Indianapolis (November 7, 2017) — Recalled FDA food units increased 19 percent to 106.6 million in the third quarter of 2017 — higher than 20 of the last 22 quarters — and public health risks rose sharply due to a spike in undeclared food allergens found in food products, according to the Q3 2017 Recall Index from Stericycle Expert Solutions.
The Recall Index, which reports quarterly on recalls in the food, pharmaceutical, automotive, medical device, and consumer product industries, found that FDA food recalls declined 11 percent in Q3 2017 to 158 recalls. While that would usually be seen as good news, the scale and severity of the recalls were troubling.
Of the FDA recalled food units in Q3, 95.6 percent were considered Class I threats – the most serious health-threatening classification. Nearly all (96.9 percent) of the recalled units were because of undeclared allergens, which have been a consistent cause of all food recalls (38.9 percent) for the last four quarters. The top allergens from Q3 2016 through Q3 2017 were milk, followed by nuts, soy, and wheat. The number of pounds of food recalled by the USDA dropped (by 27 percent) but allergens accounted for 62.5 percent of recalls.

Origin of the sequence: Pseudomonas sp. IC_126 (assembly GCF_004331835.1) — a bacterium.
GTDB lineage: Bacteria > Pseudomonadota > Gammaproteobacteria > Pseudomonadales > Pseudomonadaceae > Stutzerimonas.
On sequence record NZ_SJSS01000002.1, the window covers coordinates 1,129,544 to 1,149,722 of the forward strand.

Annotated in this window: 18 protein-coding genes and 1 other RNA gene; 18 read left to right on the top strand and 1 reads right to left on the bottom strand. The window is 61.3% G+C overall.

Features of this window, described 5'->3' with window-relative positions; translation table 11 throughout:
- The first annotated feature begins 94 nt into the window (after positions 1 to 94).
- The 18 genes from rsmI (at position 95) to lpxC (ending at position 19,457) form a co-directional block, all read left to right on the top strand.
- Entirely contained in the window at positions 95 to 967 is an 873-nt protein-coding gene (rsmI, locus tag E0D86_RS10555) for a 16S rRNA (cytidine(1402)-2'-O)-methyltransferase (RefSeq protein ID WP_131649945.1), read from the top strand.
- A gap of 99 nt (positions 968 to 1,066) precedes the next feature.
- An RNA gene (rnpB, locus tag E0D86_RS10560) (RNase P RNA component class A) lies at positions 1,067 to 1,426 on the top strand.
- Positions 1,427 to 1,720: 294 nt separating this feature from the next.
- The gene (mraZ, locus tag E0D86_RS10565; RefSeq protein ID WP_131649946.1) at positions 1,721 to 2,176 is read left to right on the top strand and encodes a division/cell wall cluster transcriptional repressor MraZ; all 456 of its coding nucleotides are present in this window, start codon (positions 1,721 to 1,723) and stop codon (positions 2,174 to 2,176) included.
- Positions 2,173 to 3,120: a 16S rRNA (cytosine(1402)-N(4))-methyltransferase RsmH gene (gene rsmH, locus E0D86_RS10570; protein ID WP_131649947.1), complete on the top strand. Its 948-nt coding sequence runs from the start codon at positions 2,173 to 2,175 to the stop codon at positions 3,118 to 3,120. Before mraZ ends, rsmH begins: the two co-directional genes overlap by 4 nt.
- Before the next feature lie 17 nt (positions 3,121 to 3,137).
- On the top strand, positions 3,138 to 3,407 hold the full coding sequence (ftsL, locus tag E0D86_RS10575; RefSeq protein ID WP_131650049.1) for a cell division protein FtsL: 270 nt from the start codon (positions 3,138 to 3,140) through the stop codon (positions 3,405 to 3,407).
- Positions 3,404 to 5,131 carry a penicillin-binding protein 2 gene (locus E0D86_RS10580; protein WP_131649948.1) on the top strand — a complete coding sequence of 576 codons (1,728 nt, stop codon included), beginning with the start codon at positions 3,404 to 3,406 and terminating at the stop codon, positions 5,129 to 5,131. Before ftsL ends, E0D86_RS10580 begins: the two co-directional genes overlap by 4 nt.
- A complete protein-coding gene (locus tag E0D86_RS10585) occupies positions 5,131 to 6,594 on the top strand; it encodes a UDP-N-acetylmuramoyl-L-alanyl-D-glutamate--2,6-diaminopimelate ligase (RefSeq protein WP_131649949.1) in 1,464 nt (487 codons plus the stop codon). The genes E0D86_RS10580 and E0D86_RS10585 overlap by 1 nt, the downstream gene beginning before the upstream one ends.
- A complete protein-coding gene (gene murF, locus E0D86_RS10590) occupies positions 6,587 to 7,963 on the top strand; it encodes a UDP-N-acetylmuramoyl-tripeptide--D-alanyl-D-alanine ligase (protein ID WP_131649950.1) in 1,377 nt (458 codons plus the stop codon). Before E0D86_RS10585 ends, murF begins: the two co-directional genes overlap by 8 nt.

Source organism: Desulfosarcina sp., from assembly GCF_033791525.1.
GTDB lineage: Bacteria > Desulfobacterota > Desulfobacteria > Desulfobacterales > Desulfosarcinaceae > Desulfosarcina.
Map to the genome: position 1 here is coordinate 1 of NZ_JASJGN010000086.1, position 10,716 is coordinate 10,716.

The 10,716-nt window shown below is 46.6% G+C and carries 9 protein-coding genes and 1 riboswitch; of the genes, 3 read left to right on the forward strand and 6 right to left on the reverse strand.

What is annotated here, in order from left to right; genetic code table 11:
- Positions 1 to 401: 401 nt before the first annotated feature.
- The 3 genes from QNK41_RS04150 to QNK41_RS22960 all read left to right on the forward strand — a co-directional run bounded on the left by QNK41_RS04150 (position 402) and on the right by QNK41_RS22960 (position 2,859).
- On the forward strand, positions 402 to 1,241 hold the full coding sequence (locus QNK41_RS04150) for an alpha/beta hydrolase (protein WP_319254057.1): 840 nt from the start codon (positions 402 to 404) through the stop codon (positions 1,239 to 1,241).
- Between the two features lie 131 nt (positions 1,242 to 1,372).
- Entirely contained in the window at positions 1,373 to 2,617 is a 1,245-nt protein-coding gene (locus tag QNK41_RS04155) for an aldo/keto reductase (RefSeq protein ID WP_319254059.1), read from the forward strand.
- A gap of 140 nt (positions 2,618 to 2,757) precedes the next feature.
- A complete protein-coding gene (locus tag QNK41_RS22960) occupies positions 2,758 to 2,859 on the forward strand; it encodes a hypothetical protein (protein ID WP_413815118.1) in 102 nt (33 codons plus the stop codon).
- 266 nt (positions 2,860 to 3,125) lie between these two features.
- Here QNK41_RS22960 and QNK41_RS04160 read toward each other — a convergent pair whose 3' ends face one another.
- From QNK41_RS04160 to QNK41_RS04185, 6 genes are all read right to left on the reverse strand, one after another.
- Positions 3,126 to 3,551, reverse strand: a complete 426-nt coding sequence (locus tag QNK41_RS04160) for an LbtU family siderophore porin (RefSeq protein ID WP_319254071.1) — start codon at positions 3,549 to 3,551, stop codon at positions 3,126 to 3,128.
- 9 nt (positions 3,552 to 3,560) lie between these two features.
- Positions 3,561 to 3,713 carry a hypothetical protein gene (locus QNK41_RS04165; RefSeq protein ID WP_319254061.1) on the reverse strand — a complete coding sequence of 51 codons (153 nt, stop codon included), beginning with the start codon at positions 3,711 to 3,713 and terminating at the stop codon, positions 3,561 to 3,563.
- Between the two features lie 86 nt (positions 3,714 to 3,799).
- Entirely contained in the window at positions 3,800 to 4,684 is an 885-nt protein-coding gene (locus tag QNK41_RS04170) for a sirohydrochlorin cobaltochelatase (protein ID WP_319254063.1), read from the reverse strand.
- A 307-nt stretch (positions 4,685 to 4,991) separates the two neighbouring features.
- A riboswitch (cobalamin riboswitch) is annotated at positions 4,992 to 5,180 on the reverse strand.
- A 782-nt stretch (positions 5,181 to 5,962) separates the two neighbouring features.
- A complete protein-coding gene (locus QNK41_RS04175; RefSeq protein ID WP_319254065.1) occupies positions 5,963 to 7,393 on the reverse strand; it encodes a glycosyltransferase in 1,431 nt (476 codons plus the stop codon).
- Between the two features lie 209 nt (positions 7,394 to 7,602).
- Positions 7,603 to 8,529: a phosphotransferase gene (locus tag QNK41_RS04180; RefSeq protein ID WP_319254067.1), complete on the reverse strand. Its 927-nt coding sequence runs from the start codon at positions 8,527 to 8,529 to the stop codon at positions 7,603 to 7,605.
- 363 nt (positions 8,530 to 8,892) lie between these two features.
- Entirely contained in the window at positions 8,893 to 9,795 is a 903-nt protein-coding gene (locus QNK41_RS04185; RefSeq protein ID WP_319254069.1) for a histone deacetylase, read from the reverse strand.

About the Stericycle Recall Index
The Stericycle Recall Index is the only report that aggregates and tracks recall data to help manufacturers and other industry stakeholders navigate the regulatory environment and identify trends. Each quarter Stericycle analyzes data from the U.S. Consumer Product Safety Commission (CPSC), the National Highway Traffic Safety Administration (NHTSA), the FDA, and the USDA. For more information, please visit www.stericycleexpertsolutions.com/thought-leadership.
“Allergens continue to be a leading cause of food recall activity, and manufacturers still struggle to find a solution,” said Mike Good, Vice President of Marketing & Sales Operations, Stericycle Expert Solutions. “It is a growing concern because as the number of allergen-caused recalls have increased, so has the number of people with food allergies in the U.S. The Center for Disease Control (CDC) estimated that 4 to 6 percent of children and 4 percent of adults now suffer from food allergies, causing approximately 30,000 emergency room treatments and 150 deaths each year.”